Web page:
Criticism over freedom of expression nonprofit PEN America's response to the humanitarian crisis in Gaza has mounted steadily since October 7, and came to a boiling point this week, with its Literary Awards ceremony, World Voices Festival, and Literary Gala all less than a month away. Mass withdrawals of books longlisted for PEN's Literary Awards have left many questioning how the ceremony can possibly proceed as planned. While PEN has yet to release an update on its forthcoming programming, on April 18 board president Jennifer Finney Boylan, in a letter, committed to conducting a "review" of PEN’s work "going back a decade, to ensure we are aligned with our mission.”

Last week, a number of nominees withdrew their books from consideration for PEN awards citing the organization's response to the war in Gaza. Esther Allen, one of three cofounders of the World Voices Festival, also declined this year's PEN/Ralph Manheim Award for Translation. Since that time, nine of the 10 longlisted authors for this year's PEN/Jean Stein Book Award, which comes with a $75,000 monetary prize, have withdrawn their books from consideration.

When contacted for comment, a PEN America administrator told PW that the organization is in touch with authors nominated for this year’s awards, and has paused announcing this year's awards finalists as it deliberates on how to move forward with the upcoming awards ceremony, which is slated for April 29. The administrator added that the PEN/Jean Stein Award will not be awarded by default to the one remaining longlisted author, as the judging protocol for the award has not been changed in response to the withdrawals.

According to the activist organization Writers Against the War on Gaza (WAWOG), a further 20 authors have withdrawn their longlisted books for other PEN awards including the PEN/Robert W. Bingham, PEN/Hemingway, PEN/Robert J. Dau, and PEN/Voelcker awards, as well as the PEN Translation Prize, PEN Award for Poetry in Translation, and PEN/Heim Translation Fund Grant. The books have since been rounded up in a collection, “2024 PEN America Literary Awards Boycott for Palestine,” curated by WAWOG and currently featured on the homepage of

Furthermore, on April 17, 21 authors signed a letter of refusal addressed to the executive board and trustees of PEN America demanding, among other items, the immediate resignations of Finney Boylan, CEO Suzanne Nossel, and the executive committee. Another nine signatories have pledged to donate prize money to mutual aid funds funds in Gaza. (Iliad translator Emily Wilson, who was not a signatory, also pledged to donate prize money in an April 18 tweet.)

“We cannot, in good faith, align with an organization that has shown such blatant disregard of our collective values,” the letter states. “We stand in solidarity with a free Palestine. We refuse to be honored by an organization that acts as a cultural front for American exceptionalism. We refuse to gild the reputation of an organization that runs interference for an administration aiding and abetting genocide with our tax dollars. And we refuse to take part in celebrations that will serve to overshadow PEN’s complicity in normalizing genocide.”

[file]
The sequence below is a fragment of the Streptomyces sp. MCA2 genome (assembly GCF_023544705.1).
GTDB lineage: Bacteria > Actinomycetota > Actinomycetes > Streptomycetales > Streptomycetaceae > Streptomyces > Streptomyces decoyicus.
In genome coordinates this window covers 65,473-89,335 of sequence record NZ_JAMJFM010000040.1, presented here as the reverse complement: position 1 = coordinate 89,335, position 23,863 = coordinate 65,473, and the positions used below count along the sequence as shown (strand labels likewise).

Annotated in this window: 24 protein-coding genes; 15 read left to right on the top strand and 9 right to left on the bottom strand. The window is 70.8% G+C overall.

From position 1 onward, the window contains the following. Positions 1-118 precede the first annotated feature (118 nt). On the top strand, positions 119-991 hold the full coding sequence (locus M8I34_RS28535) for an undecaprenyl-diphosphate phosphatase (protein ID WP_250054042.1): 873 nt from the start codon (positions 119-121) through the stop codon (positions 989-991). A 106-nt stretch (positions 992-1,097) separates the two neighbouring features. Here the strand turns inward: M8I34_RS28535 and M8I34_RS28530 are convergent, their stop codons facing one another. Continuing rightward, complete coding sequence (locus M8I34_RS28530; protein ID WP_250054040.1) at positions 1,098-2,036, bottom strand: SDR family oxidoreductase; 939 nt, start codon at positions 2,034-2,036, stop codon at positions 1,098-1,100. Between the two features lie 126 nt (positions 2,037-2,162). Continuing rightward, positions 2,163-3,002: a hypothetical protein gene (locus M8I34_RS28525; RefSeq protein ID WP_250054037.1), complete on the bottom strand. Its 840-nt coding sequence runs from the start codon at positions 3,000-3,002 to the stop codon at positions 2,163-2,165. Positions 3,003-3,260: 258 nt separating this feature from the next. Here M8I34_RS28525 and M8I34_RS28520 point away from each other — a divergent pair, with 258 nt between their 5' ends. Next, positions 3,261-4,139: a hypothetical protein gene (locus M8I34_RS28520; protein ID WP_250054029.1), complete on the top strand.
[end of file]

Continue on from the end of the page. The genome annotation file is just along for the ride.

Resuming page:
The letter also cited another letter, sent on April 4 from PEN South Africa to its members, which summarizes an earlier missive sent to PEN America, addressing "pressing concerns” over the latter organization’s “coverage of the siege of Gaza.” Those include, as per the letter, “their lack of coverage of the over 122 journalists and media workers killed by Israeli forces in Gaza” and “that none of the 38 statements made since October 7 have directly condemned Israeli forces for the killing of some thirty thousand Palestinians.” PEN South Africa added: “This is troublingly inconsistent both with how PEN America have—rightly, in our view—responded to Russia’s assault on Ukrainian civilians and the Hamas-led attacks on Israeli civilians.”

The situation comes after months of increasing public criticism from some of PEN America's membership and others in the literary world over the organization's coverage of the crisis in Gaza. This criticism includes an open letter signed by hundreds of writers in February; the withdrawal of more than a dozen authors, including Michelle Alexander, Isabella Hammad, Naomi Klein, and Lorrie Moore, from this year's World Voices Festival in March; and several missives from its sister chapter, PEN South Africa.

In its initial response, PEN America said that the April 17 letter of refusal “reads to us as a demand to foreclose dialogue in the name of intellectual conformity,” a position it characterized as “at odds with the PEN Charter and what we stand for as an organization.” PEN added: “The current war in Gaza is horrific. But we cannot agree that the answer to its wrenching dilemmas and consequences lies in a shutting down of conversation and the closing down of viewpoints. We respect all writers for acting out of their consciences, and will continue in our mission to defend their freedom to express themselves."

Since that response, “the executive committee of the board of PEN America,” Finney Boylan wrote in her April 18 letter, “has now charged a working group of authors and scholars to review PEN’s work—not just over the last six months, but indeed, going back a decade, to ensure we are aligned with our mission, and to make recommendations about how we respond to future conflicts. This group, consisting of individuals both inside and outside of PEN America (including a representative with some experience at PEN International), will spend the next several months doing a deep dive into our work, and will make recommendations which will form, I hope, the basis of a clearer, better understood approach to our work on free expression in conflict that is consistent and true to PEN America and the writers whom we represent.”

This story has been updated with further information.